Donna, Designed for Use, Closes

by Thomas Vander Wal in , , , , , , , ,

The impending closing of Donna has bumped a couple of thoughts to blog to the front of the queue.

First off, Donna is an iOS calendaring app that focusses on one’s agenda for that day and upcoming days with a targetted focus on the transportation timing and how that impacts your day. If your life has children that need transporting between activities or work that is out and about bouncing to meetings or work sites Donna is utterly indespensable. Donna puts a focus on the getting between places, so calculates the travel time to let you know when you really should leave, as it monitors traffic and weather conditions. The app offers four different modes of transportation and the related times for those: Driving, public transit, biking, and walking.

One of the best parts of Donna, which many other applications also do, is it reads your native calendar on iOS and augments it. It isn’t a separate calendar to lose things in if you forget. Content you may modify to help plan in Donna, like search to find the exact location for a meeting, is added to the calendar object and can be used in other calendar apps. I will focus a bit more on this in the following section on “Small Apps Loosely Joined”.

Not only will Donna give you a warning when it is approching time to leave, but it can send those you are meeting with notification that you are on your way and / or you are running late. Donna also monitors the weather and can advise on transportation changes should you be walking or biking. One other really helpful element is having the option to use Uber, if you are in a city that has it (Donna knows) and the event is that day (this was incredibly helpful this week).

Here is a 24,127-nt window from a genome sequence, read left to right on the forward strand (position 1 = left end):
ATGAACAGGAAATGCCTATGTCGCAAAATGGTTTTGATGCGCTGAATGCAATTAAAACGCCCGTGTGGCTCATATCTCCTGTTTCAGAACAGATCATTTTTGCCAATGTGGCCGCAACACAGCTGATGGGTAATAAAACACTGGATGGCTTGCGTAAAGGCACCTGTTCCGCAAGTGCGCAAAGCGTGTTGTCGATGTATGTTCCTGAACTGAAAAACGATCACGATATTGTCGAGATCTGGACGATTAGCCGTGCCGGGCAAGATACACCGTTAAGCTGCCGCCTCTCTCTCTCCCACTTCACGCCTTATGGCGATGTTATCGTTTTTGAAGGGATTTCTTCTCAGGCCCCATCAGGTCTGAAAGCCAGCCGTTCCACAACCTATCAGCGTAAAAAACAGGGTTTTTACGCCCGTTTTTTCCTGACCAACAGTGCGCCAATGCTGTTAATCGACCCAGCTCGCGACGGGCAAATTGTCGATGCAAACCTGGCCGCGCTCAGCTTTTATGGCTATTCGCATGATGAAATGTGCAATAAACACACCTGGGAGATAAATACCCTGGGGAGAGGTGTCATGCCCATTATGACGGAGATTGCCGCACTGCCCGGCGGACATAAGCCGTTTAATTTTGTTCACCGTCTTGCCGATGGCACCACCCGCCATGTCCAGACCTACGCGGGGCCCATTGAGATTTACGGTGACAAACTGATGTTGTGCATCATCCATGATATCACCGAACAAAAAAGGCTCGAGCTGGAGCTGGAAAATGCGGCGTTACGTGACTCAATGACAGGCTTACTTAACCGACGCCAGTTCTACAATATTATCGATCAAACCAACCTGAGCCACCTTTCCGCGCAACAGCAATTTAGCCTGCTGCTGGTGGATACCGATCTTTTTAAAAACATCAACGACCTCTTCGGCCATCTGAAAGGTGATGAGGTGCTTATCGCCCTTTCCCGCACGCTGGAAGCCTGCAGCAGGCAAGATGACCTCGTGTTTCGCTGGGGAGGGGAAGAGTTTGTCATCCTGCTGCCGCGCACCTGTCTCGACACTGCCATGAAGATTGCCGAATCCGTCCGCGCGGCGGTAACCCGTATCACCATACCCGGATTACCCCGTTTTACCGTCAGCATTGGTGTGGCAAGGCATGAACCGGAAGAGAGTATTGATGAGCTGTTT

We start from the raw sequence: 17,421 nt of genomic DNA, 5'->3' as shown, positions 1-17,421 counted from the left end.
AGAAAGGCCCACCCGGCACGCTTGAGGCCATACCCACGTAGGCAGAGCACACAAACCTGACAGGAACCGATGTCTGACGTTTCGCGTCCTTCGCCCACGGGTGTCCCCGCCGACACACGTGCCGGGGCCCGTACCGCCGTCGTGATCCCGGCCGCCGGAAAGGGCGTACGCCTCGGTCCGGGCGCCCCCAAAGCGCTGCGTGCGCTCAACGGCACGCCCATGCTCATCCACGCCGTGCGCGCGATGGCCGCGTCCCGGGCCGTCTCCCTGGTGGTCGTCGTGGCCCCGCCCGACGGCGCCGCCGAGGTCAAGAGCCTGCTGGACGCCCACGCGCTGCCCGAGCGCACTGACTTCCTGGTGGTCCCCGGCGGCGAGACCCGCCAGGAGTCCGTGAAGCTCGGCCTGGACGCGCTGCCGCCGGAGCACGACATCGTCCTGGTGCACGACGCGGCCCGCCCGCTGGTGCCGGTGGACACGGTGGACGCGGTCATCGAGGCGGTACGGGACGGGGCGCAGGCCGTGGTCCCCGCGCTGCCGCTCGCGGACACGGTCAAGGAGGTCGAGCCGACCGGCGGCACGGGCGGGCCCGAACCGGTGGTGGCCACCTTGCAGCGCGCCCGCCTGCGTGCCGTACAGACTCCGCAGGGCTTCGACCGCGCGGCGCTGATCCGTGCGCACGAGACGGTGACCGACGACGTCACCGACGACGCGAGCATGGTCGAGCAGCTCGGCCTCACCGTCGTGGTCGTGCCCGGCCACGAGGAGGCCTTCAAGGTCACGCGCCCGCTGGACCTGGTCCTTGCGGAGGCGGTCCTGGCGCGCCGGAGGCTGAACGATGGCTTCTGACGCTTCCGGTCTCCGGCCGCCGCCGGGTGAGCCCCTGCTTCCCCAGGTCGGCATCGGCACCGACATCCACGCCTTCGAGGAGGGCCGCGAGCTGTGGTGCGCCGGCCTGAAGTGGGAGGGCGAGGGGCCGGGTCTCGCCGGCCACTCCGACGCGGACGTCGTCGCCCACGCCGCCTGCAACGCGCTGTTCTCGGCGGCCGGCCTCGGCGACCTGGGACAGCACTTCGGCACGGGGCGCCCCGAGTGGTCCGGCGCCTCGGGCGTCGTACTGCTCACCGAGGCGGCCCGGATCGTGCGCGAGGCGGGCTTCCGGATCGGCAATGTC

One of the wonderful things is the evening of the day prior Donna provides a notification of how many meetings you have the next day, but if you don’t have any in your calendar(s) it tells you to enjoy your day, which is a wonderful little touch.

Designing for Use

The thing that stands out with Donna is not just its really good interaction design and really well designed information structures for easy to scan appointments, but it is designed to solve a pain point. Most specifically it is designed for use. The design is focussed on solving a problem and to be an easy to use solution for that problem, which is: I have meetings and activities in my day that take me out and around and sorting out the timing so I can optimize my day for my interests (get more time by driving, more health and environmentally focusse using bike or walking, etc.). Letting others knwo when you are late or on your way is really helpful and directly tied to the mobility of getting to meetings and activities. Having an app that pulls all the needed information around that task set is fantastic.

Donna isn’t designed to be a full replacement for a calendar, but is there to augment it and the use needs around the activities of getting between places.

Donna also understands what is needed as well as not needed. Allowing for modifying settings for alerts and notifications is really helpful. Understanding when alarms are not going to be helpful, understanding helpful user preferences when you are running late (auto send notes, how far ahead, or not to send at all automatically). Donna was built with the idea of a really helpful human assistant who looks after your schedule and is a step ahead of you. This framing of use and a helpful model really shines through in the app.

Small Apps Loosely Joined

Donna and many other calendar apps that are on mobile devices are not aimed at fully augmenting your native calendar service, but to integrate and augment that service. The model that is increasingly familiar is along the idea of small apps loosely joined model. This model puts a focus on using standard data structures, common object types, and a central app or service as a hub to provide a foundation for other apps and services to use the core object and augment it, often with data that fits the model type, and exends use.